Foreign Minister Shah Mehmood Qureshi has reaffirmed commitment to safeguard territorial integrity of Saudi Arabia, saying “Pakistan stands shoulder-to-shoulder with the kingdom”.
He said this while meeting Saudi Ambassador Nawaf bin Saeed Al-Malki, who called on him in Islamabad on Monday, according to a Foreign Office statement.
During the meeting, matters of mutual interest and ways to further enhance the bilateral ties were discussed.
Qureshi said both the countries enjoy deep and historic relations, adding that the sanctity of the holy sites in Saudi Arabia is part of every Muslim’s faith.
He also condemned the missile and drone attacks launched by Houthi militia towards the kingdom.
The foreign minister said he was eager to meet Saudi Energy Minister Abdulaziz bin Salman and Faisal bin Farhan Al-Saud during their upcoming visit to Pakistan.
He inquired after the health of Saudi King Salman bin Abdulaziz, who in July underwent a successful operation to remove his gallbladder.
Qureshi said a large number of Pakistanis have been living in Saudi Arabia and playing their due role in the progress and development of the country.
Pakistan expected the Saudi government to provide jobs to the laid off Pakistani workers following improvement in Covid-19 situation, he added.
The meeting comes amid Pakistan attempts to mend relationships with its long-time ally which soared in recent times.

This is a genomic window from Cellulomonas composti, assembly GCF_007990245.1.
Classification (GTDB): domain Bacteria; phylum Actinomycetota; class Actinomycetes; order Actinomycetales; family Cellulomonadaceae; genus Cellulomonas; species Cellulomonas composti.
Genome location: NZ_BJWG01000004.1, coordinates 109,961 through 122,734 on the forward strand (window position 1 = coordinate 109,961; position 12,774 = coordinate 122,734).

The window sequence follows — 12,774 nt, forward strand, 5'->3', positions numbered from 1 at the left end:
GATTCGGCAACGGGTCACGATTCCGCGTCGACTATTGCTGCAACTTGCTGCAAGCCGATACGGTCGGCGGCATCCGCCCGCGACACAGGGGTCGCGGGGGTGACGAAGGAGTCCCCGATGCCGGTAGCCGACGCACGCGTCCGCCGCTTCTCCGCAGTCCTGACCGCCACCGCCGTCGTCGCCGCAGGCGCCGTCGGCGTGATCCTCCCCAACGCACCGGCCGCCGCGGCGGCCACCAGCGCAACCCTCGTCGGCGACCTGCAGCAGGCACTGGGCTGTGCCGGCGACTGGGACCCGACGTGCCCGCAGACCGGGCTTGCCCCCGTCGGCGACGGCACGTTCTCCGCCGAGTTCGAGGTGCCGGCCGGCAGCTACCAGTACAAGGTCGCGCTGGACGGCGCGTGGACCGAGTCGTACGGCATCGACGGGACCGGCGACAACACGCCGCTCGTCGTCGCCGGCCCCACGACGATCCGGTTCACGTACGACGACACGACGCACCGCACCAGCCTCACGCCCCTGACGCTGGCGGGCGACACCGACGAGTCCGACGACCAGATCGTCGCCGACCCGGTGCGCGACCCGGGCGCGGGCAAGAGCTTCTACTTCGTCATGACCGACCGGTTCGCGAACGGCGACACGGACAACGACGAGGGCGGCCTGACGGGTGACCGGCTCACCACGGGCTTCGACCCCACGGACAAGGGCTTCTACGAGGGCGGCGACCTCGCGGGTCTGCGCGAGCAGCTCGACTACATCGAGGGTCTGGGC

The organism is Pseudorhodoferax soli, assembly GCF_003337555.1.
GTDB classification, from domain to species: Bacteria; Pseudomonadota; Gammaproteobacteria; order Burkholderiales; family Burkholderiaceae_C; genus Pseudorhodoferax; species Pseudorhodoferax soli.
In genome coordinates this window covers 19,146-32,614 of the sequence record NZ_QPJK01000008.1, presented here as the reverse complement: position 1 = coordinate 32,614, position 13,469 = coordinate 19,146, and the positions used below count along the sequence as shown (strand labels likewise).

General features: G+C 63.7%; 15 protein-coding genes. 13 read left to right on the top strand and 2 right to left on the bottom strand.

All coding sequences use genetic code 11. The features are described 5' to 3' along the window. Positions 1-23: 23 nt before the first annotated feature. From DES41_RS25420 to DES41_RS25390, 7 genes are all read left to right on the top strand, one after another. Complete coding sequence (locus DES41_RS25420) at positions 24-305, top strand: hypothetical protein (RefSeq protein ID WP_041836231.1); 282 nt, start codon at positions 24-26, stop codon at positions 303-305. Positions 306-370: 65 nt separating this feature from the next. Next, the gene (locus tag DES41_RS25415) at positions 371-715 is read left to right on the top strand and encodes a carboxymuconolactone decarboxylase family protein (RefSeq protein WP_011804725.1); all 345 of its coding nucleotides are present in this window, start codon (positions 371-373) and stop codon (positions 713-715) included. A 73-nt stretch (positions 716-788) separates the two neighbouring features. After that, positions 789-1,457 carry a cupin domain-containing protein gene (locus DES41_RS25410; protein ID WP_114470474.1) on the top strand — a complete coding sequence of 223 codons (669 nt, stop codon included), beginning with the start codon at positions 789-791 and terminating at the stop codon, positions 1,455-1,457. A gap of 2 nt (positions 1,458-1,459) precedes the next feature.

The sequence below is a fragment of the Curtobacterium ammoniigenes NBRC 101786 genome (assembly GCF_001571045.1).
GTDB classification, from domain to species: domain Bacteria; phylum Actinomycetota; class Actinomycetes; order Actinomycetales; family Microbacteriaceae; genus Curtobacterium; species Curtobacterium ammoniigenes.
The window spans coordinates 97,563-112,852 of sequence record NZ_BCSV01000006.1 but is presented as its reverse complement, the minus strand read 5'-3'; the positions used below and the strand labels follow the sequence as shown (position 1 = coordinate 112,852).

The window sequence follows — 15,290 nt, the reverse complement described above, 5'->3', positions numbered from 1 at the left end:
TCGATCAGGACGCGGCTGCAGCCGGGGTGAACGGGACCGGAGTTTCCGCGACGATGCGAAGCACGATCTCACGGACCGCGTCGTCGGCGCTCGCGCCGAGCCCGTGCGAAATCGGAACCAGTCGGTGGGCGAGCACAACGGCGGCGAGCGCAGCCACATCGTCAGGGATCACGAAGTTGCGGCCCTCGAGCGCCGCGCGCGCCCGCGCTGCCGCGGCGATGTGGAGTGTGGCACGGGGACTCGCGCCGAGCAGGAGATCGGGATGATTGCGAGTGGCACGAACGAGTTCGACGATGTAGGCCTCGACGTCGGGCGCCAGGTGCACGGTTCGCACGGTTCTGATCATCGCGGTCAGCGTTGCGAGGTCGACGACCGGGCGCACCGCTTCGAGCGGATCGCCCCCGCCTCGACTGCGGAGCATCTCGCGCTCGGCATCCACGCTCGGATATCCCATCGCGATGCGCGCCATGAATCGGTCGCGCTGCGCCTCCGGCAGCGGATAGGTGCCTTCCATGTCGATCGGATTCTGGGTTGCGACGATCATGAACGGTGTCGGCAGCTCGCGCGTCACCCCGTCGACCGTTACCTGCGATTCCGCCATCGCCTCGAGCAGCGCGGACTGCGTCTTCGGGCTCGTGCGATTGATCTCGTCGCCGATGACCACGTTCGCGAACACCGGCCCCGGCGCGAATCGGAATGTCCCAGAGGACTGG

Last week, Qureshi had said that Pakistan’s relations with Saudi Arabia were as strong as ever, rubbishing talks of the latter demanding debt payment as speculation.
Saudi and Pakistan's relations haven't changed, he stressed, adding that the premier has made clear Islamabad's position on Palestine, in accordance with the Quaid's vision.
Earlier this month, Chief of the Army Staff (COAS) General Qamar Javed Bajwa also met with Saudi military leadership and discussed military-to-military ties, training exchanges in efforts to calm diplomatic strains between the two countries over Indian Illegally Occupied Kashmir (IIOJK).
Saudi and Pakistan typically share strong ties, and in 2018 Saudi Arabia loaned $3 billion to Pakistan as well as oil credit worth $3.2 billion to assist with the balance of payments crisis.
However, Riyadh is irked by criticism from Pakistan that Saudi Arabia has been lukewarm on the Kashmir’s territorial dispute, two senior military officials told Reuters, prompting General Bajwa's fence-building visit.
Earlier this month, Pakistan returned $1 billion of the $3 billion debt owed to Saudia Arabia to avoid default on international debt obligations after the kingdom decided to reduce its financial support, according to highly placed sources.